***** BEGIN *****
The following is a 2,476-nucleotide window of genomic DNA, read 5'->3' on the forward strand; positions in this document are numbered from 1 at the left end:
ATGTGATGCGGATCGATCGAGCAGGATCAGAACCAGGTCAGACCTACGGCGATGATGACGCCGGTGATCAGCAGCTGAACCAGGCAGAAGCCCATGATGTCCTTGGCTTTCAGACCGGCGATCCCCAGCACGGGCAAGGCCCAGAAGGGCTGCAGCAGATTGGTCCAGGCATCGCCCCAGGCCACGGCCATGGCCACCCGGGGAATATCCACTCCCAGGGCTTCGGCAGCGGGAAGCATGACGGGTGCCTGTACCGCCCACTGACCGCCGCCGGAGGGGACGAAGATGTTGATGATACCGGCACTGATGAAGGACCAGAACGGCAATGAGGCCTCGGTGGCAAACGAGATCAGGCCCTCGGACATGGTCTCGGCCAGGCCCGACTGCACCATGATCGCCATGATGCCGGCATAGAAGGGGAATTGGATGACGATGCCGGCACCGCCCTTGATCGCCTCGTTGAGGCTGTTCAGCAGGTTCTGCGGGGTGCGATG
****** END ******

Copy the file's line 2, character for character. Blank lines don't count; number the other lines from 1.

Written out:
ATGTGATGCGGATCGATCGAGCAGGATCAGAACCAGGTCAGACCTACGGCGATGATGACGCCGGTGATCAGCAGCTGAACCAGGCAGAAGCCCATGATGTCCTTGGCTTTCAGACCGGCGATCCCCAGCACGGGCAAGGCCCAGAAGGGCTGCAGCAGATTGGTCCAGGCATCGCCCCAGGCCACGGCCATGGCCACCCGGGGAATATCCACTCCCAGGGCTTCGGCAGCGGGAAGCATGACGGGTGCCTGTACCGCCCACTGACCGCCGCCGGAGGGGACGAAGATGTTGATGATACCGGCACTGATGAAGGACCAGAACGGCAATGAGGCCTCGGTGGCAAACGAGATCAGGCCCTCGGACATGGTCTCGGCCAGGCCCGACTGCACCATGATCGCCATGATGCCGGCATAGAAGGGGAATTGGATGACGATGCCGGCACCGCCCTTGATCGCCTCGTTGAGGCTGTTCAGCAGGTTCTGCGGGGTGCGATG